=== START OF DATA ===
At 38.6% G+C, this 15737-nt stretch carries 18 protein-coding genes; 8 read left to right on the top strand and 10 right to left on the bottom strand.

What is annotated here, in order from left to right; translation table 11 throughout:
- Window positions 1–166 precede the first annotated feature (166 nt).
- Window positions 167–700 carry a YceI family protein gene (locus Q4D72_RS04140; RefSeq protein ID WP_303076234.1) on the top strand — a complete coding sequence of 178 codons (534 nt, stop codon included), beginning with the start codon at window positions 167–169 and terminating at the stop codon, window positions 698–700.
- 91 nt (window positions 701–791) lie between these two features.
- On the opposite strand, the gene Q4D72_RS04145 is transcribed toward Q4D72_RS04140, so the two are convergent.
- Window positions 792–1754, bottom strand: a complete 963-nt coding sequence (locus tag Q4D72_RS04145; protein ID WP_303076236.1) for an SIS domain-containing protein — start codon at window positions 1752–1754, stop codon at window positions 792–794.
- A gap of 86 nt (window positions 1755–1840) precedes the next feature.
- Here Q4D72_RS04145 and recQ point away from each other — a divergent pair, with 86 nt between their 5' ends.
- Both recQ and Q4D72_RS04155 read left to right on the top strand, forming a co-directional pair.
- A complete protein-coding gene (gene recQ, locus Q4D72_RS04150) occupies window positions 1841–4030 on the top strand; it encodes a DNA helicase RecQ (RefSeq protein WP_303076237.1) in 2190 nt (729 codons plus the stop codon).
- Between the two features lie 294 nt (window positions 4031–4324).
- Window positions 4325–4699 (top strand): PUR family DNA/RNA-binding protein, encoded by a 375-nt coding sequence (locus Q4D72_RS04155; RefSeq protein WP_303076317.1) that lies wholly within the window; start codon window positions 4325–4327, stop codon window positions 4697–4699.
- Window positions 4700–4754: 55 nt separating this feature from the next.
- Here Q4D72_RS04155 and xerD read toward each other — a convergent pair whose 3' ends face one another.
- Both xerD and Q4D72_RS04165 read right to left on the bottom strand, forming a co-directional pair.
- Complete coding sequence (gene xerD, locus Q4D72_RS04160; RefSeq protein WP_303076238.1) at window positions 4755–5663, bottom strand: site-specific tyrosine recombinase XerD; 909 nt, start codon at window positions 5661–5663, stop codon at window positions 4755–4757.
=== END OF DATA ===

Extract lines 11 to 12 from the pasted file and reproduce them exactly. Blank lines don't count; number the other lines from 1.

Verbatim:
- A complete protein-coding gene (gene recQ, locus Q4D72_RS04150) occupies window positions 1841–4030 on the top strand; it encodes a DNA helicase RecQ (RefSeq protein WP_303076237.1) in 2190 nt (729 codons plus the stop codon).
- Between the two features lie 294 nt (window positions 4031–4324).